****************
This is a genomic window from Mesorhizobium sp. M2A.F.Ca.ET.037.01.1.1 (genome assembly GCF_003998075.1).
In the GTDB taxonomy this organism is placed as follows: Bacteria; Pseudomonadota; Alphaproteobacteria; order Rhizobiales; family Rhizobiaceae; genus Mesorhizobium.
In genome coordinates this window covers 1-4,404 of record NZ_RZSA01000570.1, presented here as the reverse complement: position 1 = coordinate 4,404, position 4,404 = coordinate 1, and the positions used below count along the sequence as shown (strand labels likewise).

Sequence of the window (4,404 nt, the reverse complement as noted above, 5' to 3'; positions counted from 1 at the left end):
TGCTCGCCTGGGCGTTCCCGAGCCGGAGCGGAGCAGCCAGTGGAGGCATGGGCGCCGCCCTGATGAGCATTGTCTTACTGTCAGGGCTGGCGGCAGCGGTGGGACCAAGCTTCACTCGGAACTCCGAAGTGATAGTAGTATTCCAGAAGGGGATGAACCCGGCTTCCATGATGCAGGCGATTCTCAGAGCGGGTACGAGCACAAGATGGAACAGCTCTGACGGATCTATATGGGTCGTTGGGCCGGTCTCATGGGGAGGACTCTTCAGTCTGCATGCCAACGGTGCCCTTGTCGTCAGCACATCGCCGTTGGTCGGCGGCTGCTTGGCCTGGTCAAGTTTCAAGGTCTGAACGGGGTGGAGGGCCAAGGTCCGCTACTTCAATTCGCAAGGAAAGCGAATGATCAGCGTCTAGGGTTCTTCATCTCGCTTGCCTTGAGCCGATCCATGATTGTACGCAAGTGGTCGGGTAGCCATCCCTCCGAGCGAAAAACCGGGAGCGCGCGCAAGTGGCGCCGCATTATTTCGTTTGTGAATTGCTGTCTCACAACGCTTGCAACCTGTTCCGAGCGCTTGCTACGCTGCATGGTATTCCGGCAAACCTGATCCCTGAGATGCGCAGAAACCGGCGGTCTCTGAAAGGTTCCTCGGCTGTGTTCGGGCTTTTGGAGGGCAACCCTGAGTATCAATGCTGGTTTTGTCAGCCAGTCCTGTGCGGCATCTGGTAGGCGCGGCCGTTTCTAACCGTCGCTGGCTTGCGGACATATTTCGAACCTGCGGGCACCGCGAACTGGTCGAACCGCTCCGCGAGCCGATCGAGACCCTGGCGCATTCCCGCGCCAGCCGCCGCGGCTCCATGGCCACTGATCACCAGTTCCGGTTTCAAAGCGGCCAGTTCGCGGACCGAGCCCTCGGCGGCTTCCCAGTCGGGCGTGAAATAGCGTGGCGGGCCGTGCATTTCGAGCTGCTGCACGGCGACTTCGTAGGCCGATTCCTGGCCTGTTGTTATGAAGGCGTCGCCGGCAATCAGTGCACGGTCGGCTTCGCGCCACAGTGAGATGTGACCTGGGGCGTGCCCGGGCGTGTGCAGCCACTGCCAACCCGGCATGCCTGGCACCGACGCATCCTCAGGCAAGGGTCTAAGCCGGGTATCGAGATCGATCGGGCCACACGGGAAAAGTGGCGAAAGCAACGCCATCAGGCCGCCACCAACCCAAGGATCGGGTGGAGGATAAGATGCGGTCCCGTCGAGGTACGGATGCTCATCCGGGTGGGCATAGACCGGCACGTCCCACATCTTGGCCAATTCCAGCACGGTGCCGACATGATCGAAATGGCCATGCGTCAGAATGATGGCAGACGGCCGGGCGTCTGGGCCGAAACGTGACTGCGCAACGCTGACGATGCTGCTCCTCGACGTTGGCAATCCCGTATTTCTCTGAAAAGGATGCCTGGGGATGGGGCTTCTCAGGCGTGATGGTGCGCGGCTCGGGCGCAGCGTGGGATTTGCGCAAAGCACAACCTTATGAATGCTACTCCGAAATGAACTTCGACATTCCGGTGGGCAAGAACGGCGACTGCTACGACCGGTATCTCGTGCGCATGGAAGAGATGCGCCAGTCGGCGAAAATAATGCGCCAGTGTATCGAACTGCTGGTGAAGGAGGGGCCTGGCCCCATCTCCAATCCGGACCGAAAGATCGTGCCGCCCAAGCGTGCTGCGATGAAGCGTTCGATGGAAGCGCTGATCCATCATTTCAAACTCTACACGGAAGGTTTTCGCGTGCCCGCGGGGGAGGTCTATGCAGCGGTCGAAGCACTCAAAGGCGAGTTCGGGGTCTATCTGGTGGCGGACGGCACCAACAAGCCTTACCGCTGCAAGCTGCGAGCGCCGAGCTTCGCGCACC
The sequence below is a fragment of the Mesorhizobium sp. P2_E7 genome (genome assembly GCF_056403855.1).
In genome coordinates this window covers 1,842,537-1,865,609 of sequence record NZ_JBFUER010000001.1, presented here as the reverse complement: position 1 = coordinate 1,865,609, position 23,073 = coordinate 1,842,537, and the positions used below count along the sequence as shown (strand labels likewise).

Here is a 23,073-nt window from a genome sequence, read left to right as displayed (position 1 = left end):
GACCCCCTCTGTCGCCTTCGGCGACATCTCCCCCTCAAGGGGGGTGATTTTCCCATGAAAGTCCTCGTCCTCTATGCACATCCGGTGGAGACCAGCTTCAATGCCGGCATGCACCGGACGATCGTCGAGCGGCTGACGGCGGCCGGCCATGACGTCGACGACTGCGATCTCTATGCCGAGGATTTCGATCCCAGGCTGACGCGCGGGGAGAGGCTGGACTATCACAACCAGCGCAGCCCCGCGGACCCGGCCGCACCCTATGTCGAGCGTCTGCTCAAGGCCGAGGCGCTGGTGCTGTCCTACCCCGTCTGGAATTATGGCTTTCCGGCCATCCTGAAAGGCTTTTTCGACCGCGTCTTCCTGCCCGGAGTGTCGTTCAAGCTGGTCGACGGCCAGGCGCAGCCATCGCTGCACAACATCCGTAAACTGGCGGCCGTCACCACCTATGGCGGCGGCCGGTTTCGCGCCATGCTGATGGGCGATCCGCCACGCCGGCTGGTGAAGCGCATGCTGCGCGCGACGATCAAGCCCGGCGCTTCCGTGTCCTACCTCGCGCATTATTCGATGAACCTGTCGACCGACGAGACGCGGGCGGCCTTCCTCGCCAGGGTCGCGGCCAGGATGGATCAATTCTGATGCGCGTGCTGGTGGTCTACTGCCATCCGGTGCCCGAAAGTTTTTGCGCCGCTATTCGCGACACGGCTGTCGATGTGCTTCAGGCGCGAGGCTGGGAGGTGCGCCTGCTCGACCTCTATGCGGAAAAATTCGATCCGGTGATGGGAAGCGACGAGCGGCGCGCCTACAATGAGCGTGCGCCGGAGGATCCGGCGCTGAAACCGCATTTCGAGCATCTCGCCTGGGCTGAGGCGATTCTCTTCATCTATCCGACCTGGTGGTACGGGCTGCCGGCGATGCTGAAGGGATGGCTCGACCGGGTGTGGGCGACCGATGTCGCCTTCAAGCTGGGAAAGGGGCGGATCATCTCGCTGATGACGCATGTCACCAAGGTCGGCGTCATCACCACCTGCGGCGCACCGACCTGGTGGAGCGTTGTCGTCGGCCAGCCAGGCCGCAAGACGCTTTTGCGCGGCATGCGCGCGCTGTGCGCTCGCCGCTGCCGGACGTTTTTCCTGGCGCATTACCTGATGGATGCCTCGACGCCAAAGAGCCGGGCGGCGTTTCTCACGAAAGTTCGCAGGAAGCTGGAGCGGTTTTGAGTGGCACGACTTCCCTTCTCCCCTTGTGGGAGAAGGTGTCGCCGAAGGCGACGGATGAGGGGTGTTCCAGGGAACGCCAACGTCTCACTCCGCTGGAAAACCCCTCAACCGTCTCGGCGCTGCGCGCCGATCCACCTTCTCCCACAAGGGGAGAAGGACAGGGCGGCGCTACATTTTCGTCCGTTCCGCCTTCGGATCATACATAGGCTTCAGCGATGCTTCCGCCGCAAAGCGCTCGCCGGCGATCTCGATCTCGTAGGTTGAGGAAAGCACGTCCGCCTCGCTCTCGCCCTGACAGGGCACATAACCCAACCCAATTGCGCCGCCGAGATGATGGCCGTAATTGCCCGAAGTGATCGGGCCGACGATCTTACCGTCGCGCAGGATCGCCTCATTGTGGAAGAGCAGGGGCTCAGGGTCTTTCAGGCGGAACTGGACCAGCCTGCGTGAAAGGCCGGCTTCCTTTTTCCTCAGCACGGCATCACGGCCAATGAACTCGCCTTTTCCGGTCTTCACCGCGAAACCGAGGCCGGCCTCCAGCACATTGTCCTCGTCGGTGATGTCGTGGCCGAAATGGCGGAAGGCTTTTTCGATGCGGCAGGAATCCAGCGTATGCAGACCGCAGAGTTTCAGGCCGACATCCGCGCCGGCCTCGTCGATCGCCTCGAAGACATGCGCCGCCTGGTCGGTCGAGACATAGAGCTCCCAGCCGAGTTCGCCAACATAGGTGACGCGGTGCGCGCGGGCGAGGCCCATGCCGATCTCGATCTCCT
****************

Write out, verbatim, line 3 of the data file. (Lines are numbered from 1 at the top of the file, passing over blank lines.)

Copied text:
In genome coordinates this window covers 1-4,404 of record NZ_RZSA01000570.1, presented here as the reverse complement: position 1 = coordinate 4,404, position 4,404 = coordinate 1, and the positions used below count along the sequence as shown (strand labels likewise).